There have been many dance styles called “rumba” throughout the years but the one most commonly referred to as “Rumba” originated from Afro-Cuban dance, music, and “sol”. Some consider the Rumba the most erotic and sensual of the Latin dances, mostly due to its relatively slow rhythm and extensive hip movements. Rumba is considered the second slowest Latin dance: the spectrum, from slowest to fastest runs bolero, rumba, cha-cha-cha, and mambo.

The Ballroom version of Rumba has become Americanized and is characterized by typically Cuban hip movements and the sway that arises naturally from the bending and straightening of the knees. The Latin hip movement of stepping on a straightened leg is utilized more in the International Rumba.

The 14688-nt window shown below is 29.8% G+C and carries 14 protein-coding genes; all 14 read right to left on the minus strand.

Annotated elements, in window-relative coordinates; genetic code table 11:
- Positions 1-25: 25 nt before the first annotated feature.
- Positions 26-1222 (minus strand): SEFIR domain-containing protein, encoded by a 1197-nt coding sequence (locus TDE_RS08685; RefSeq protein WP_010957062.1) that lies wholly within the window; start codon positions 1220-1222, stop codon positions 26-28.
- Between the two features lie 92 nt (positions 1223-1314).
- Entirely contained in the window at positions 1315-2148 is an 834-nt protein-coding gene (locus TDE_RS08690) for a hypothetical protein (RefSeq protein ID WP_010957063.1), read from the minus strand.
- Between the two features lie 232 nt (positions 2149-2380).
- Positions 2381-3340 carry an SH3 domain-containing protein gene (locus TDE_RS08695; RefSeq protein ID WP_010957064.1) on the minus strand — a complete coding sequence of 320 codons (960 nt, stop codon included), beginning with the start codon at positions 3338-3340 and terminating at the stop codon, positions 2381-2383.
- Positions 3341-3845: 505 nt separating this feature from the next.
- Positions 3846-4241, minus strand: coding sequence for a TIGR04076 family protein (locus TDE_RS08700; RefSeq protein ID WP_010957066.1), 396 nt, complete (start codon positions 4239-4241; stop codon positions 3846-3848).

The music of the Rumba is a percussive rhythm and song, which was influenced by African-style music. Unlike other dances and music of Cuban origin, the Rumba is secular, having no religious connotations. By the 1930s and 1940s, the music and dance of the Rumba made its way from Cuba to the United States and into popular culture. No one person or group is credited with the rise in popularity or notoriety of the dance.

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Also known as 
Cuban Rumba, Ballroom Rumba, Early American Rumba, 

Region of origin: 

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